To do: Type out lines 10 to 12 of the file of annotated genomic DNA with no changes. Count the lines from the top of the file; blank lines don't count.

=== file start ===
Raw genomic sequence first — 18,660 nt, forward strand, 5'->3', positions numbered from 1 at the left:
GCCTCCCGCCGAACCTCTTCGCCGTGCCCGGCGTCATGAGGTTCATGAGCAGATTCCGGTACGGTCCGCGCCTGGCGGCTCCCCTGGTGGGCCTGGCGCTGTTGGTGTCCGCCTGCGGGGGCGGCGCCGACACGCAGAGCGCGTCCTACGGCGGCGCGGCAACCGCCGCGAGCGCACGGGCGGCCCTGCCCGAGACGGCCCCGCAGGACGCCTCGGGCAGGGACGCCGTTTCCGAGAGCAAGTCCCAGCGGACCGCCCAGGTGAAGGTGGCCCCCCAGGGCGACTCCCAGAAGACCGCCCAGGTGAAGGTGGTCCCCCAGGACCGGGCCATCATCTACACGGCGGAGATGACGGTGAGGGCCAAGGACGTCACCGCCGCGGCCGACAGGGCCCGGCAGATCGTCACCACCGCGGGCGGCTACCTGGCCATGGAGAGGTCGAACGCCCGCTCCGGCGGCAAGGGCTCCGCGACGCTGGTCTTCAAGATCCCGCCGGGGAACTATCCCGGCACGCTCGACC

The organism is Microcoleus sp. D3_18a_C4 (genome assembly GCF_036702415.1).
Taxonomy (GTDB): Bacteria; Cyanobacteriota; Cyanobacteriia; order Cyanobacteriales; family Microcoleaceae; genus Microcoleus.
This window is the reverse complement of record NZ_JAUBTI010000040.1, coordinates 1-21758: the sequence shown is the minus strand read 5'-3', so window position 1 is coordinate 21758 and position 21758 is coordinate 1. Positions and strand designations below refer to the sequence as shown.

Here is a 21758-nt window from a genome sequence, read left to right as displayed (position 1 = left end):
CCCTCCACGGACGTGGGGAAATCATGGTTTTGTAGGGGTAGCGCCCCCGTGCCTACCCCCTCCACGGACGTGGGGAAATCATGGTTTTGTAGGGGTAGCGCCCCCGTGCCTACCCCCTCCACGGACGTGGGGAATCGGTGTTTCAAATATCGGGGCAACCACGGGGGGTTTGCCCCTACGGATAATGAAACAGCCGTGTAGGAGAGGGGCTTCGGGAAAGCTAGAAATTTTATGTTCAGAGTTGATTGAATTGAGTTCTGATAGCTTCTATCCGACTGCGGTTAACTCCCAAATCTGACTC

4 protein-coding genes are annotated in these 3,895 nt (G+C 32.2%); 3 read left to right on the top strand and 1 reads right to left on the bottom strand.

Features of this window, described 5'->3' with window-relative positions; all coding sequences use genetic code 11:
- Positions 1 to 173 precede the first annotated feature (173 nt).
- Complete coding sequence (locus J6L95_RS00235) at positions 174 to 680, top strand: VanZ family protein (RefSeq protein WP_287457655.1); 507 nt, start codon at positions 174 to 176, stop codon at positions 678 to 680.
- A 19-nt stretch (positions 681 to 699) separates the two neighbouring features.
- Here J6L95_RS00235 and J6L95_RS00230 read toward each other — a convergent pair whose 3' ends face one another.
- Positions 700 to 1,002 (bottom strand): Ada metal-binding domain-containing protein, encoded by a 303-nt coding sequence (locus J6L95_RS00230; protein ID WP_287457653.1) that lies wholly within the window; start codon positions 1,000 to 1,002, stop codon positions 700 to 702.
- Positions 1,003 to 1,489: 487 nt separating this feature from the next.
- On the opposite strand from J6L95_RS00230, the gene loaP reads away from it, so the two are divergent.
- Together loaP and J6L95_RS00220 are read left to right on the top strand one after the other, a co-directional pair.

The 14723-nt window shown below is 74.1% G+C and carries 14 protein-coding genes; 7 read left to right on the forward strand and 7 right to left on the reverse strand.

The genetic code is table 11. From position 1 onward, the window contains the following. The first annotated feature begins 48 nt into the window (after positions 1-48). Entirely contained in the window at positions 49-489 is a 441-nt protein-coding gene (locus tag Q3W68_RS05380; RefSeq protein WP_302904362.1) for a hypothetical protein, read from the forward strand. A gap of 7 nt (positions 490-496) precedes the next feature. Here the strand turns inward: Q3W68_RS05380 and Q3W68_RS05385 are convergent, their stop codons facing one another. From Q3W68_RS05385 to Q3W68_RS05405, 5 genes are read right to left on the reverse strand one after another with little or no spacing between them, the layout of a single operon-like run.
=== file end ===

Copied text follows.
- Positions 1 to 173 precede the first annotated feature (173 nt).
- Complete coding sequence (locus J6L95_RS00235) at positions 174 to 680, top strand: VanZ family protein (RefSeq protein WP_287457655.1); 507 nt, start codon at positions 174 to 176, stop codon at positions 678 to 680.
- A 19-nt stretch (positions 681 to 699) separates the two neighbouring features.